When it comes to home renovations, one of the most important and expensive projects is a kitchen makeover. Since the kitchen is the heart of the home it makes sense to make it as beautiful and functional as possible. Updated kitchens also increase property value, making your investment in quality kitchen materials yield a great return. This is especially true when it comes to countertops. As we continue to plan for our kitchen renovation, I have been exploring various countertop materials in great detail before making any commitments. Today I am going to sharing what I have discovered about quartz, including why it’s popular and how it stands up against some of the most tried and true competitors in the countertop market.
Quartz is a man-made stone countertop material made from ground quartz rocks and resin. It comes in a variety of colors and patterns to create a dynamic look in any kitchen and can be installed as a single slab as well as individual tiles for a cost saving option!
Some Great Qualities of Quartz: Stylish, non-porous, anti-microbial, stain resistant, mold resistant, low maintenance, waterproof, heat proof.
Produced in the US
Because quartz is man-made, if you’re conscious of the source of materials going into your home, then quartz might be a great choice as there are many that can be produced right here on US soil.
Quartz has a reputation for being very durable. Quartz is one of the toughest materials on the market due to its composition of resin and ground stone. It has slightly more flexibility than a natural stone slab because it’s essentially glued together but because of the compression it goes through during the production process, it is very hard, sturdy and solid. The only concern with quartz, like granite, is that it’s rigid and can chip fairly easily.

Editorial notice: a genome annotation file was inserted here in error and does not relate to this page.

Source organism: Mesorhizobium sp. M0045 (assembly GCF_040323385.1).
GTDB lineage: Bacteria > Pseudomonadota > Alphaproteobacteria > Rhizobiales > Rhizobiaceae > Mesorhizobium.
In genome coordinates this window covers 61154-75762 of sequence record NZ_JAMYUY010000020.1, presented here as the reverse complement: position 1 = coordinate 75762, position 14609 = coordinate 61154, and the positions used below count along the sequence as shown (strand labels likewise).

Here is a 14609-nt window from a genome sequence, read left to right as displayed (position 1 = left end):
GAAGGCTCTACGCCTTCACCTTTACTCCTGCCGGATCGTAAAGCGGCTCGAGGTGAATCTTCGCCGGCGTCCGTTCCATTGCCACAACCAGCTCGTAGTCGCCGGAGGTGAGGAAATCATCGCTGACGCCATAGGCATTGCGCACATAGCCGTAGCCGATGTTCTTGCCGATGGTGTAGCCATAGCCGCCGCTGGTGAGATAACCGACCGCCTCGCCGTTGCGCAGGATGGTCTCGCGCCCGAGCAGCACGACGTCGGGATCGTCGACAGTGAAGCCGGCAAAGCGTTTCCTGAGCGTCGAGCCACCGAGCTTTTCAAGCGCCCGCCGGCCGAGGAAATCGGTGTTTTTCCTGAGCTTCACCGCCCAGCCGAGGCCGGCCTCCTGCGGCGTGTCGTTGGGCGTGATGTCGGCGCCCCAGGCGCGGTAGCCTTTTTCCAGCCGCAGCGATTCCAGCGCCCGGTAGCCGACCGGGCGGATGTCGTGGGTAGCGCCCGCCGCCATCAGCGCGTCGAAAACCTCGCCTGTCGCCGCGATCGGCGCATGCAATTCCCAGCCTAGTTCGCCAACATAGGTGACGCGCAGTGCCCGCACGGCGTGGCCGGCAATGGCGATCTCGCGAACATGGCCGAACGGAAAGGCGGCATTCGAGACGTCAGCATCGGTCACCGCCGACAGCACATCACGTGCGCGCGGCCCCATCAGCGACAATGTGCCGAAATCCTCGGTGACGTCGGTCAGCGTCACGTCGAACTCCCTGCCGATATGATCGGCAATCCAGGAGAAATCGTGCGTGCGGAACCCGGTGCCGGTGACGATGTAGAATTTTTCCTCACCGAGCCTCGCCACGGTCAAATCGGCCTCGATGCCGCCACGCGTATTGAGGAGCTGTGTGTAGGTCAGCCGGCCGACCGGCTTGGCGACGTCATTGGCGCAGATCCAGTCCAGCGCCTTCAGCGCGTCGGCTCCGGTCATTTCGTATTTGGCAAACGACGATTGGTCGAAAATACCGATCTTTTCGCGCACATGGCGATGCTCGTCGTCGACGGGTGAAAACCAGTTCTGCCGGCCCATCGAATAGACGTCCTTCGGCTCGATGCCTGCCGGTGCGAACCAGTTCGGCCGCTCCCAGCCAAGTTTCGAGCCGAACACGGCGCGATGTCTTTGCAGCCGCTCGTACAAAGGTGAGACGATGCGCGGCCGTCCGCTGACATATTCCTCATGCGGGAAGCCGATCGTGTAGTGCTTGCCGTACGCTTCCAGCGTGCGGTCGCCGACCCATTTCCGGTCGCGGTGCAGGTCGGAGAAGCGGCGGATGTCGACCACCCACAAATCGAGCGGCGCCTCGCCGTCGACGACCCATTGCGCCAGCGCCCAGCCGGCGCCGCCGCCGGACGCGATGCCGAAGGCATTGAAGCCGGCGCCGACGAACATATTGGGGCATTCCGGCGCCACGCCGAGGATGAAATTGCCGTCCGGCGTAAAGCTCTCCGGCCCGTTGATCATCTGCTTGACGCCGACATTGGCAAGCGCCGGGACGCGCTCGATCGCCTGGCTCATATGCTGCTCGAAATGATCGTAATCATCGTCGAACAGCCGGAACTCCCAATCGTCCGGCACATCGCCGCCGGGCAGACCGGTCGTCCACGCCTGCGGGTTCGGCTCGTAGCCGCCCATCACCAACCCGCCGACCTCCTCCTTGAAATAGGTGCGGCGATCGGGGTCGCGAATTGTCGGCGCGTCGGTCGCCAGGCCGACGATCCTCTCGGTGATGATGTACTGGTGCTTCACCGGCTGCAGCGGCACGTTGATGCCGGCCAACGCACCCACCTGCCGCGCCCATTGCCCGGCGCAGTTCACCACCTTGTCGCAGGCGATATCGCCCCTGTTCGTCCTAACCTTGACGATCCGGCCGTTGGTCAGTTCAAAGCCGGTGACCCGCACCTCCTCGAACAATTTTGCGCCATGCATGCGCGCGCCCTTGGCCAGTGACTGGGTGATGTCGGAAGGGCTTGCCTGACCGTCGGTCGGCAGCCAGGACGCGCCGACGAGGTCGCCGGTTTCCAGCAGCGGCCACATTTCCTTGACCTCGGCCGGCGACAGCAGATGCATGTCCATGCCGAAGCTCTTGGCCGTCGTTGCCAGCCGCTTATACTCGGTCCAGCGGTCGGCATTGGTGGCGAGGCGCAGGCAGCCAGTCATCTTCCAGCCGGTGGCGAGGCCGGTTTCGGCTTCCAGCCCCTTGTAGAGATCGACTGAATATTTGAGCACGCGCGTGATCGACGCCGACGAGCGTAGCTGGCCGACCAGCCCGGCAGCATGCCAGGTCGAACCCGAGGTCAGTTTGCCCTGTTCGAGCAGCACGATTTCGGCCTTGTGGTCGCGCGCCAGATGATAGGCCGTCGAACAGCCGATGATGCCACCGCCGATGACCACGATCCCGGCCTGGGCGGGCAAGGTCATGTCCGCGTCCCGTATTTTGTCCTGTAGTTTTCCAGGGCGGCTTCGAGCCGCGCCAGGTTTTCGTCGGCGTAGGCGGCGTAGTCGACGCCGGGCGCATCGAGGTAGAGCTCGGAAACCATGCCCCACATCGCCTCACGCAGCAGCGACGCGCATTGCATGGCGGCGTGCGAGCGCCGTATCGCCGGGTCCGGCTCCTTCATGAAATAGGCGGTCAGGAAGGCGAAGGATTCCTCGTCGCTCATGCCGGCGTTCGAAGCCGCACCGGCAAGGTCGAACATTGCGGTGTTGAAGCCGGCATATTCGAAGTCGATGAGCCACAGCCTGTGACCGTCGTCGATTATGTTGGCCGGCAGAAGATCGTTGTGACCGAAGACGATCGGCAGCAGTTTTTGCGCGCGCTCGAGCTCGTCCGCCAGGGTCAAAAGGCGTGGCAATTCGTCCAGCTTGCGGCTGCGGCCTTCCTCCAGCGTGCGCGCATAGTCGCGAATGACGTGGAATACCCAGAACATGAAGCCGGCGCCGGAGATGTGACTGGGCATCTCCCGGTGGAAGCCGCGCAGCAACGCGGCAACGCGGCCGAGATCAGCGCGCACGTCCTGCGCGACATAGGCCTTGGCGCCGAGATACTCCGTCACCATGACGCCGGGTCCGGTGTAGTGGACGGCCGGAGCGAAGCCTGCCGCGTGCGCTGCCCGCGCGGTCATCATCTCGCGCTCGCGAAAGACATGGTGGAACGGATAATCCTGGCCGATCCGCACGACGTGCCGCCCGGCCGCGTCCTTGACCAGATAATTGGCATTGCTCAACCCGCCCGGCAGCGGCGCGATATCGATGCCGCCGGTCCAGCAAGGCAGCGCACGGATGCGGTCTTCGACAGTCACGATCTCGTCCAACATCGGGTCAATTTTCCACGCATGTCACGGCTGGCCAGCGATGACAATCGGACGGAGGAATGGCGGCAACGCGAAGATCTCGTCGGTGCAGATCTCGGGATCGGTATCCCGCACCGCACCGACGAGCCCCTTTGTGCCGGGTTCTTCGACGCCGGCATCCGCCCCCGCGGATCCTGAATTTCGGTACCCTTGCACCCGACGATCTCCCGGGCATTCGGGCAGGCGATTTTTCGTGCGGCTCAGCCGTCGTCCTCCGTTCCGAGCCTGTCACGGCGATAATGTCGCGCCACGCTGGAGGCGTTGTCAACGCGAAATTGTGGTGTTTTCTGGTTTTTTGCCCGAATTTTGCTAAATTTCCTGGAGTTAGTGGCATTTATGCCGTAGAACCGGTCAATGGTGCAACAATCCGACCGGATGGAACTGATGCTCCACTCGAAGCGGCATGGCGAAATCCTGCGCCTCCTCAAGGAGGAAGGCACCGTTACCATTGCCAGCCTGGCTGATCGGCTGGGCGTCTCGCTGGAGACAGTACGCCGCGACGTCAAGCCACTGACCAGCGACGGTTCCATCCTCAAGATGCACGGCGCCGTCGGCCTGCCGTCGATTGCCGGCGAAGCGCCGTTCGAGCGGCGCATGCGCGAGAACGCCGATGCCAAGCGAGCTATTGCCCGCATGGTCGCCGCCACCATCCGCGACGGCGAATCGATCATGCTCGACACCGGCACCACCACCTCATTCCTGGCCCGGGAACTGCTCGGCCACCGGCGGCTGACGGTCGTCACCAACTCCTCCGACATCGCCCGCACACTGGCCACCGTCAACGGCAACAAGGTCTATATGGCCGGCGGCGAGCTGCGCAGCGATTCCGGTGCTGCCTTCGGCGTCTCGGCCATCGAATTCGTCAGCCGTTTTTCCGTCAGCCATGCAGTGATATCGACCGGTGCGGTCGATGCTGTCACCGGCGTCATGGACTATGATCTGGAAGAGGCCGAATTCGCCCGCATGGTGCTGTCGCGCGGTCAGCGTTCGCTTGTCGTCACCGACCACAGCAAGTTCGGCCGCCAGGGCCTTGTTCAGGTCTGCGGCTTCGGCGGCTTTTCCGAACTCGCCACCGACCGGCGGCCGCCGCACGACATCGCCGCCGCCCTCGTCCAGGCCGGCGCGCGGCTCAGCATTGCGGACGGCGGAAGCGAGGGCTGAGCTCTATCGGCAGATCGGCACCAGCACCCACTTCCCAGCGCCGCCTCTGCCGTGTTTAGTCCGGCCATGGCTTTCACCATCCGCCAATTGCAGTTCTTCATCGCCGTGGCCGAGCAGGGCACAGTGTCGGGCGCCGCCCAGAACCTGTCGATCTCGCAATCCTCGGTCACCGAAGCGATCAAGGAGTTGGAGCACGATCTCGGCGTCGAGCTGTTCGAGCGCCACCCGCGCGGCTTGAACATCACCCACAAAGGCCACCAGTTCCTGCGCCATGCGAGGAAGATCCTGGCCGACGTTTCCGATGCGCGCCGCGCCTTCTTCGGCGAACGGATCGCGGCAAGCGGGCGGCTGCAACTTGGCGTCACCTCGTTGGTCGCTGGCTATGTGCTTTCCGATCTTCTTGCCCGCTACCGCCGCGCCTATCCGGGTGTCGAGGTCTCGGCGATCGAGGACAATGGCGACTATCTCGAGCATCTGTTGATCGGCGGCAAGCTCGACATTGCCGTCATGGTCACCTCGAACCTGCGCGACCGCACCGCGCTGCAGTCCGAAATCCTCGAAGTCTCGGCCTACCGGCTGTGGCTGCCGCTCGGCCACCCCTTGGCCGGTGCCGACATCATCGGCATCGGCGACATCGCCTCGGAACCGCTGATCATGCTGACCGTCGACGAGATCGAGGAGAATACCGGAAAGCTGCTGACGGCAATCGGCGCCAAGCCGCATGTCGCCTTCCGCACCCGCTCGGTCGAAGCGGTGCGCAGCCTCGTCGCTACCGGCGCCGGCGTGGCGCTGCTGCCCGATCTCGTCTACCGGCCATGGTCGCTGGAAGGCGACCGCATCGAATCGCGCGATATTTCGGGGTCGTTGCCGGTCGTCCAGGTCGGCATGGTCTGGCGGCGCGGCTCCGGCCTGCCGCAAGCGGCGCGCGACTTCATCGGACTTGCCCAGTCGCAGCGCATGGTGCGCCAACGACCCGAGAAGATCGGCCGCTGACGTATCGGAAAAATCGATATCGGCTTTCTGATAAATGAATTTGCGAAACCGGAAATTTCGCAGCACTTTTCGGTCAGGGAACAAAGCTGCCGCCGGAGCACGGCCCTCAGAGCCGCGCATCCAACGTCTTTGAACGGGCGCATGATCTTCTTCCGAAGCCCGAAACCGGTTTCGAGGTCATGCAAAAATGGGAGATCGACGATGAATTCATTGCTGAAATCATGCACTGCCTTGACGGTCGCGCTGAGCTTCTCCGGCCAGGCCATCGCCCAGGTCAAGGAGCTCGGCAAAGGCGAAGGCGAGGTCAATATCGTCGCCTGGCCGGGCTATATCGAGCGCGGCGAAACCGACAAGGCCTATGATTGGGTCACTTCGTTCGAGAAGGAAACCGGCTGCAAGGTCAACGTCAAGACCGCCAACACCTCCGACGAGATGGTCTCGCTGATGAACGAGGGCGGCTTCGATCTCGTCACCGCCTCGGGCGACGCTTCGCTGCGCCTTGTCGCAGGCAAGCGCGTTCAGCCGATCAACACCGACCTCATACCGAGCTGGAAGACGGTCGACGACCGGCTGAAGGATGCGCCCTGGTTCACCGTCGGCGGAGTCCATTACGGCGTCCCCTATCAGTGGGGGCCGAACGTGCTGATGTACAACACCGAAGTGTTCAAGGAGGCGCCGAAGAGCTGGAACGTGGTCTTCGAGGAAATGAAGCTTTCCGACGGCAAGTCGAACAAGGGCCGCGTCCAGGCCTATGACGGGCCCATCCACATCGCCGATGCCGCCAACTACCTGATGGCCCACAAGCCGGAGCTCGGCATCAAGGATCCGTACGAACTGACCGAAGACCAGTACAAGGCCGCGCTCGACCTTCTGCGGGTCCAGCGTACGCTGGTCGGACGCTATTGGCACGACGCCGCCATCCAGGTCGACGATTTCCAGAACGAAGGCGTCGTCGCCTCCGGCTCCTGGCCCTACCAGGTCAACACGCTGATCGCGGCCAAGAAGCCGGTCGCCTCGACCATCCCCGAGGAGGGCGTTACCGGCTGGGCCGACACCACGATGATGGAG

A huge advantage of choosing quartz is the sheer variety of options. No matter the design of your kitchen there will likely be a quartz slab to match or at least compliment your color scheme and style. Quartz is available in solid colors or with patternes, or it can have a natural stone look like marble or granite. Some Some can look very expensive with refelective flecks of a different material in them. It’s really just a matter of personal preference, and the results can be absolutely stunning.
To seal or not to seal? That is the question. The good news is that with a quartz countertop you NEVER have to seal it. That’s right, never. As opposed to a granite, marble, butcher’s block or even concrete, quartz doesn’t need a protective seal to keep stains and bacteria at bay. If you are looking for a simple wipe down material for the high traffic kitchens, look no further. This simple feature settles the entire argument for some homeowners and can be a huge help to households with kids, high use kitchens, and busy families.
Because of the resin in its make-up, quartz is flexible and can be designed to fit almost any counter situation. As an added bonus, seams can virtually be erased by installing 60”-120” slabs with cuts between slabs almost mirroring each other. It can be curved and bent for kitchen islands and also used on walls and floors due to the flex in the resin, making it a great choice for the style concerned cook. In addition to this, because quartz slabs are manufactured, they are always uniform and can be created identical.